Purpose: We hypothesized that esophageal perforation is not a common etiology for spontaneous pneumomediastinum (SPM), and that SPM is a self-limited disease not requiring routine admission. Methods: We performed a retrospective review of patients, ages 0 to 21 years, diagnosed with SPM in one hospital system (five hospitals) from 2009 – 2019. Cases were identified using ICD9 and 10 codes and confirmed through chart review. Cases were excluded for trauma, severe infections, or subsequent development of SPM after admission for a separate diagnosis. Data regarding patient characteristics, diagnostic tests, and outcomes were collected, and summary statistics were performed. Results: We identified 180 cases for inclusion and analysis. The median age at diagnosis was 16 years, and 66% were male. The most common presenting symptom was chest pain (58%), followed by cough (45%), shortness of breath (43.9%), vomiting (22.2%) and neck pain (19%). Only 14 patients (7.8%) complained of difficulty swallowing. Asthma was the most common underlying condition noted (32.8%). Chest radiography was performed in 97% of patients. 33% of patients underwent a chest computed tomography (CT), and 46 (26%) underwent an esophagram. There were no esophageal perforations noted in this cohort and no interventions specifically for pneumomediastinum. A patient required intubation for asthma exacerbation and underwent a tube thoracostomy for a pneumothorax post-intubation.122 patients were admitted with a median length of stay of 1.60 days. Outpatient follow-up imaging showed resolution in 81% (17.2 days) and improvement in 17% (12.5 days). Conclusion: In our series, SPM was not associated with esophageal perforation and did not require specific intervention. We recommend avoiding CT scans and esophagrams unless there is discrete concern about the esophagus from the history. Admissions for SPM should be based on symptomatology and patient status, rather than the presence of SPM alone.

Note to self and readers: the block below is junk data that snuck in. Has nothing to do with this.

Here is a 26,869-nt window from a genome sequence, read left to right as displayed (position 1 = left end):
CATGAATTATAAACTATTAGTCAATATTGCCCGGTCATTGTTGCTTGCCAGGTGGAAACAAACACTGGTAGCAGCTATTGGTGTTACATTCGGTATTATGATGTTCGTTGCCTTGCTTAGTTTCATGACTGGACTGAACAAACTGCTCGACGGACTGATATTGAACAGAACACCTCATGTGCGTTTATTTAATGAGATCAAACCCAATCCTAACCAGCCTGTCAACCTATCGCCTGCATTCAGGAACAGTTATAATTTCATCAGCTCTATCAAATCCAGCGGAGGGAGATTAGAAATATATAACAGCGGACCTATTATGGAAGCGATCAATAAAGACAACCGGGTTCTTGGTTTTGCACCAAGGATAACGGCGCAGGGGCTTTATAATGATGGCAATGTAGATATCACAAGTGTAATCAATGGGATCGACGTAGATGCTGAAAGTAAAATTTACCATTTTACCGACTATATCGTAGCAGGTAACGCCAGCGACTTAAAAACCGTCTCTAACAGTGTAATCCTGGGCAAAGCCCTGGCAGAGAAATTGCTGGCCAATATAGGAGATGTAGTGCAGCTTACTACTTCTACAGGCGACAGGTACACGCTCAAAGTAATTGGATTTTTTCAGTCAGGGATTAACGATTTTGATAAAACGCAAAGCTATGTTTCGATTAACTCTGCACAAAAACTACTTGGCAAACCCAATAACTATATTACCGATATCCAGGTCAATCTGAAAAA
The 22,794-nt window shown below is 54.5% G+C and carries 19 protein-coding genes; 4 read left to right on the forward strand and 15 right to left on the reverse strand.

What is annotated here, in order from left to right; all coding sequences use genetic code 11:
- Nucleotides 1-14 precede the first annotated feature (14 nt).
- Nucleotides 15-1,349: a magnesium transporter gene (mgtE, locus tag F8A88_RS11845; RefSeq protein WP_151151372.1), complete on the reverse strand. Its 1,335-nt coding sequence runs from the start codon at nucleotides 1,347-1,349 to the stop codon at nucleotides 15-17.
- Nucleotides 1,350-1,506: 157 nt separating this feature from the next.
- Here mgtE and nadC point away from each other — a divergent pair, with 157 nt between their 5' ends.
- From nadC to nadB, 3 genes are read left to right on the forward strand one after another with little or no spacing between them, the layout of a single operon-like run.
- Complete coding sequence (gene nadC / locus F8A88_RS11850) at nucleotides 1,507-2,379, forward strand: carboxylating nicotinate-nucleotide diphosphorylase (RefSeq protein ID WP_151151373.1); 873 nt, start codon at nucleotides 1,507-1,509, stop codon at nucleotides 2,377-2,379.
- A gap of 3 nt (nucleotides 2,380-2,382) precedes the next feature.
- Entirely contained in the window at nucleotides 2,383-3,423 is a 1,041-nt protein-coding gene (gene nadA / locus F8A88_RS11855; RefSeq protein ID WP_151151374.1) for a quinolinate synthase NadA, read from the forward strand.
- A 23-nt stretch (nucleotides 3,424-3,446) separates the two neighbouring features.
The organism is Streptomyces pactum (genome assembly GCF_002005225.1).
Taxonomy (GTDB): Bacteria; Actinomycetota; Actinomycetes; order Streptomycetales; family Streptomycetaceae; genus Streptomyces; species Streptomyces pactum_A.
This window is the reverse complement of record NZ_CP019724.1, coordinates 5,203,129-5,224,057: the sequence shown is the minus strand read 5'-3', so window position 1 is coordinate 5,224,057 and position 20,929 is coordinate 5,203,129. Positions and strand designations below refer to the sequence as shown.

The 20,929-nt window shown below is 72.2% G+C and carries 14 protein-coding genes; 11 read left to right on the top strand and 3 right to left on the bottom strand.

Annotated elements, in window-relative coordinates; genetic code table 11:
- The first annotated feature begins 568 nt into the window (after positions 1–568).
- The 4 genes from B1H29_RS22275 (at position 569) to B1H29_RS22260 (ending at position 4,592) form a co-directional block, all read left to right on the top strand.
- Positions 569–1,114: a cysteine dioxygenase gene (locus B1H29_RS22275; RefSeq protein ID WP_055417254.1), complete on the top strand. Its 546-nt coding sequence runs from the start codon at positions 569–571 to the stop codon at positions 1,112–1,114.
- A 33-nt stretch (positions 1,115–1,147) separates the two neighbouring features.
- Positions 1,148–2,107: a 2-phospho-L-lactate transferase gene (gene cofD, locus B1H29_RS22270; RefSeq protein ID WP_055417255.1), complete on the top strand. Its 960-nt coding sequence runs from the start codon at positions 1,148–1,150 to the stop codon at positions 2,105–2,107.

Roby K, Barkach C, Studzinski D, Akay B, Brahmamdam P. Spontaneous pneumomediastinum in children is not associated with esophageal perforation. American Pediatric Surgical Association Annual Meeting (APSA); 2022 May; San Diego, CA and at the Michigan Chapter of the American College of Surgeons Annual Meeting. 2022 May; Traverse City, MI.
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American Pediatric Surgical Association Annual Meeting (APSA), San Diego, CA, May 2022.
Michigan Chapter of the American College of Surgeons Annual Meeting, Traverse City, MI, May 2022.